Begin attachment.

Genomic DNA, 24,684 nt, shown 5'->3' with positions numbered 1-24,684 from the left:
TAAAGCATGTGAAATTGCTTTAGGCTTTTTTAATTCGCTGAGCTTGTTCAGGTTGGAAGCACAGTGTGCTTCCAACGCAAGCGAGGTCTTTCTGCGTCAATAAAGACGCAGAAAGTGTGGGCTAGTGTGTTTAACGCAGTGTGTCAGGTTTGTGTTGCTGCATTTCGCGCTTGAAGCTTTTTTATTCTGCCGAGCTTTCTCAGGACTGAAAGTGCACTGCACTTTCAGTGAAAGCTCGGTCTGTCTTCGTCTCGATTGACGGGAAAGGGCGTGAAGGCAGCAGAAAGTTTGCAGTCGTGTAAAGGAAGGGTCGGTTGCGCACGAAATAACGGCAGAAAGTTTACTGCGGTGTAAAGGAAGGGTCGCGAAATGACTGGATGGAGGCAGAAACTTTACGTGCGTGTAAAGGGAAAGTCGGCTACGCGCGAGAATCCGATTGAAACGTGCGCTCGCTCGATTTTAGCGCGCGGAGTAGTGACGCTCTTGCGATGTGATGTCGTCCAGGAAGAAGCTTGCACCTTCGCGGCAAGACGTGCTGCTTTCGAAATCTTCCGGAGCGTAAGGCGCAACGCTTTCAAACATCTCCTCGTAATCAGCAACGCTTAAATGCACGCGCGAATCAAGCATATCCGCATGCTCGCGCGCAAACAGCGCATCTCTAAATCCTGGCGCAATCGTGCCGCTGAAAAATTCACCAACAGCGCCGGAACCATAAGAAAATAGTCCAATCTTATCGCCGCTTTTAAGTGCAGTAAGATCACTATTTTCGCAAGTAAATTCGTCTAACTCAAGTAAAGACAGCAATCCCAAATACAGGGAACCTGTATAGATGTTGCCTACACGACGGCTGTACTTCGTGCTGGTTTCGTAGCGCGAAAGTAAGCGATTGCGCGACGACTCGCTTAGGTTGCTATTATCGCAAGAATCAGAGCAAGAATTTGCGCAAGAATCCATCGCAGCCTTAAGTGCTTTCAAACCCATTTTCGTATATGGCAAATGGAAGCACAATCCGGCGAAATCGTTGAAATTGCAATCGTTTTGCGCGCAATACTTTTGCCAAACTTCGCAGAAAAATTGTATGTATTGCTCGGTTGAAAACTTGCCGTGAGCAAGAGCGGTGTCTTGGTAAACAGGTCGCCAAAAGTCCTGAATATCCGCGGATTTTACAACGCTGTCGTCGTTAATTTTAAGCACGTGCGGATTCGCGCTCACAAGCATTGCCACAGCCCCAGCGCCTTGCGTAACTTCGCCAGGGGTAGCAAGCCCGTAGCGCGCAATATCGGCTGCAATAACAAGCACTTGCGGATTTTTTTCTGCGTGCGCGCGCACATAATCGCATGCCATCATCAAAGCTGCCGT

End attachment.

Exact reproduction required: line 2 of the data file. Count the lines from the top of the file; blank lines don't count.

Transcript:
TAAAGCATGTGAAATTGCTTTAGGCTTTTTTAATTCGCTGAGCTTGTTCAGGTTGGAAGCACAGTGTGCTTCCAACGCAAGCGAGGTCTTTCTGCGTCAATAAAGACGCAGAAAGTGTGGGCTAGTGTGTTTAACGCAGTGTGTCAGGTTTGTGTTGCTGCATTTCGCGCTTGAAGCTTTTTTATTCTGCCGAGCTTTCTCAGGACTGAAAGTGCACTGCACTTTCAGTGAAAGCTCGGTCTGTCTTCGTCTCGATTGACGGGAAAGGGCGTGAAGGCAGCAGAAAGTTTGCAGTCGTGTAAAGGAAGGGTCGGTTGCGCACGAAATAACGGCAGAAAGTTTACTGCGGTGTAAAGGAAGGGTCGCGAAATGACTGGATGGAGGCAGAAACTTTACGTGCGTGTAAAGGGAAAGTCGGCTACGCGCGAGAATCCGATTGAAACGTGCGCTCGCTCGATTTTAGCGCGCGGAGTAGTGACGCTCTTGCGATGTGATGTCGTCCAGGAAGAAGCTTGCACCTTCGCGGCAAGACGTGCTGCTTTCGAAATCTTCCGGAGCGTAAGGCGCAACGCTTTCAAACATCTCCTCGTAATCAGCAACGCTTAAATGCACGCGCGAATCAAGCATATCCGCATGCTCGCGCGCAAACAGCGCATCTCTAAATCCTGGCGCAATCGTGCCGCTGAAAAATTCACCAACAGCGCCGGAACCATAAGAAAATAGTCCAATCTTATCGCCGCTTTTAAGTGCAGTAAGATCACTATTTTCGCAAGTAAATTCGTCTAACTCAAGTAAAGACAGCAATCCCAAATACAGGGAACCTGTATAGATGTTGCCTACACGACGGCTGTACTTCGTGCTGGTTTCGTAGCGCGAAAGTAAGCGATTGCGCGACGACTCGCTTAGGTTGCTATTATCGCAAGAATCAGAGCAAGAATTTGCGCAAGAATCCATCGCAGCCTTAAGTGCTTTCAAACCCATTTTCGTATATGGCAAATGGAAGCACAATCCGGCGAAATCGTTGAAATTGCAATCGTTTTGCGCGCAATACTTTTGCCAAACTTCGCAGAAAAATTGTATGTATTGCTCGGTTGAAAACTTGCCGTGAGCAAGAGCGGTGTCTTGGTAAACAGGTCGCCAAAAGTCCTGAATATCCGCGGATTTTACAACGCTGTCGTCGTTAATTTTAAGCACGTGCGGATTCGCGCTCACAAGCATTGCCACAGCCCCAGCGCCTTGCGTAACTTCGCCAGGGGTAGCAAGCCCGTAGCGCGCAATATCGGCTGCAATAACAAGCACTTGCGGATTTTTTTCTGCGTGCGCGCGCACATAATCGCATGCCATCATCAAAGCTGCCGT